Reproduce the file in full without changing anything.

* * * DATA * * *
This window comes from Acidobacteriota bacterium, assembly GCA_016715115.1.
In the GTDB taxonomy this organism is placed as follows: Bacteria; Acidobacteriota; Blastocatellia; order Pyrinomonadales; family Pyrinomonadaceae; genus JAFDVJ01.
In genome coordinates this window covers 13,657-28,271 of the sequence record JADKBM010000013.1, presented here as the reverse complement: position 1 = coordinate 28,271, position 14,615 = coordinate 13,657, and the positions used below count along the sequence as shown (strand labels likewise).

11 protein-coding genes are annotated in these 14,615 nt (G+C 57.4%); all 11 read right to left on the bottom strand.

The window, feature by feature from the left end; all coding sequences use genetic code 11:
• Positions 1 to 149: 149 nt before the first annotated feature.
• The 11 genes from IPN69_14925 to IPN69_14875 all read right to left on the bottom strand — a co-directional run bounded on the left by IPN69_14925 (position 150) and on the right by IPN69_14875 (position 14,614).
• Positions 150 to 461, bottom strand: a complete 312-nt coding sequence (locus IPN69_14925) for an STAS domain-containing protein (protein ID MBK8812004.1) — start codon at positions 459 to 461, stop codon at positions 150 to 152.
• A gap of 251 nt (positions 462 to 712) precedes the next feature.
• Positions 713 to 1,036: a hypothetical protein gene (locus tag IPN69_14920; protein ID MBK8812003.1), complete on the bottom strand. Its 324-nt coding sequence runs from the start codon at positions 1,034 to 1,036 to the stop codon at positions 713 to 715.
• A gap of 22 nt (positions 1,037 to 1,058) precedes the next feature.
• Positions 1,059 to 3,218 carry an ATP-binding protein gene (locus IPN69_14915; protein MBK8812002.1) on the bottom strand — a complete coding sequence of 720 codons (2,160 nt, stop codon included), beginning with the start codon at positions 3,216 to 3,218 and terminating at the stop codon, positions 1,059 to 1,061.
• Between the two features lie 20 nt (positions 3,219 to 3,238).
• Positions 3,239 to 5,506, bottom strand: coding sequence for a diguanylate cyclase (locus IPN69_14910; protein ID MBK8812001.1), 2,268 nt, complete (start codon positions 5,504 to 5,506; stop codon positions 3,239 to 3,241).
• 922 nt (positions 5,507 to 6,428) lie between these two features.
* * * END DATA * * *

This window comes from Acidobacteriota bacterium, assembly GCA_016715115.1.
In the GTDB taxonomy this organism is placed as follows: Bacteria; Acidobacteriota; Blastocatellia; order Pyrinomonadales; family Pyrinomonadaceae; genus JAFDVJ01.
In genome coordinates this window covers 13,657-28,271 of the sequence record JADKBM010000013.1, presented here as the reverse complement: position 1 = coordinate 28,271, position 14,615 = coordinate 13,657, and the positions used below count along the sequence as shown (strand labels likewise).

11 protein-coding genes are annotated in these 14,615 nt (G+C 57.4%); all 11 read right to left on the bottom strand.

The window, feature by feature from the left end; all coding sequences use genetic code 11:
• Positions 1 to 149: 149 nt before the first annotated feature.
• The 11 genes from IPN69_14925 to IPN69_14875 all read right to left on the bottom strand — a co-directional run bounded on the left by IPN69_14925 (position 150) and on the right by IPN69_14875 (position 14,614).
• Positions 150 to 461, bottom strand: a complete 312-nt coding sequence (locus IPN69_14925) for an STAS domain-containing protein (protein ID MBK8812004.1) — start codon at positions 459 to 461, stop codon at positions 150 to 152.
• A gap of 251 nt (positions 462 to 712) precedes the next feature.
• Positions 713 to 1,036: a hypothetical protein gene (locus tag IPN69_14920; protein ID MBK8812003.1), complete on the bottom strand. Its 324-nt coding sequence runs from the start codon at positions 1,034 to 1,036 to the stop codon at positions 713 to 715.
• A gap of 22 nt (positions 1,037 to 1,058) precedes the next feature.
• Positions 1,059 to 3,218 carry an ATP-binding protein gene (locus IPN69_14915; protein MBK8812002.1) on the bottom strand — a complete coding sequence of 720 codons (2,160 nt, stop codon included), beginning with the start codon at positions 3,216 to 3,218 and terminating at the stop codon, positions 1,059 to 1,061.
• Between the two features lie 20 nt (positions 3,219 to 3,238).
• Positions 3,239 to 5,506, bottom strand: coding sequence for a diguanylate cyclase (locus IPN69_14910; protein ID MBK8812001.1), 2,268 nt, complete (start codon positions 5,504 to 5,506; stop codon positions 3,239 to 3,241).
• 922 nt (positions 5,507 to 6,428) lie between these two features.